by Kranar Drogin
Population: 302,451 (Human 89%, Sakkaran Minotaur 6%, Corinesti 2%, Gildanesti 2%, Dwarf 1%)
Religions: Vroevadle (local version of the Tao-Shin)
Languages: Wedoegla (dwarven) and Tap-Speak (Hammertalk)
Trade: Blacksmithing, Mapmaking, Mercenaries, Shipbuilding, Slaves.
Legions: Provincial Fleets.
Alignment: CG, CN, CE.
The nation of Teusten (Too’-sten) stretches from the northern border of the Sundarin Mountains, around Lake Borlesko, up to near Harkestol Mountains in the northern Broken Lands. However many islands throughout Blight Bay and the Shattered Sea, Haskoddpad for example, are populated by Teusten humans claiming to be colonies of their homeland. Some colonies do not exist on land at all but are massive barges located out in the middle of the western seas. Teusten is known by foreigners as a xenophobic hostile nation filled with barbaric raiders.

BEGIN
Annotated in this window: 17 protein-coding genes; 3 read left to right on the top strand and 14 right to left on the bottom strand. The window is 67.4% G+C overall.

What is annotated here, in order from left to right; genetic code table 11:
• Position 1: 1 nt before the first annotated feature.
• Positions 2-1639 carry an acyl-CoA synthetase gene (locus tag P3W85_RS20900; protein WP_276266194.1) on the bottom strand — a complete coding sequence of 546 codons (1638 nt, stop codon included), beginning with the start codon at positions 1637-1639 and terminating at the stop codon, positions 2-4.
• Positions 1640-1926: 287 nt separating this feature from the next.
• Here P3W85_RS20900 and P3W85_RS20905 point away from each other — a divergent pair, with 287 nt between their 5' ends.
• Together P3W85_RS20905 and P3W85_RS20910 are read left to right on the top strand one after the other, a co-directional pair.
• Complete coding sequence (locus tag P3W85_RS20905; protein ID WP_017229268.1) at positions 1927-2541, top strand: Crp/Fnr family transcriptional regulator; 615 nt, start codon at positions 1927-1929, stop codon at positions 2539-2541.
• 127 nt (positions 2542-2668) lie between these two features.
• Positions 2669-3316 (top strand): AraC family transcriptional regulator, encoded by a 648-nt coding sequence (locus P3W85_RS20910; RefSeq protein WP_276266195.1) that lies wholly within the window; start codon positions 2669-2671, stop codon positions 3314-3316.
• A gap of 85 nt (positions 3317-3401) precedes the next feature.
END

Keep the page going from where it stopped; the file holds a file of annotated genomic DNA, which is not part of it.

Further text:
Life and Society
The ocean waters are the lifeblood of Teusten. Even those who live inland build their towns neighboring rivers and lakes to be sure they are still connected to the greater sea. Villages and cities are lined along the water with docks and makeshift shipyards everywhere. Most homes are stone constructs with thatch roofs, while many larger buildings are made from wood. Often taverns and smithies are the few businesses built with the sturdier stonework.
Foreigners see the Teusten as fighters, drunkards, and brawlers who despise anyone in the world who is not their own kind. But the Teusten have a great love of both life and the sea. Conflict and combat are some of life’s greater pleasures. There are other races that the Teusten do hate and often attack on sight, dwarves especially, but often their malice towards others is a combination of their love to raid, fight, and beat up on those who are not their own kind.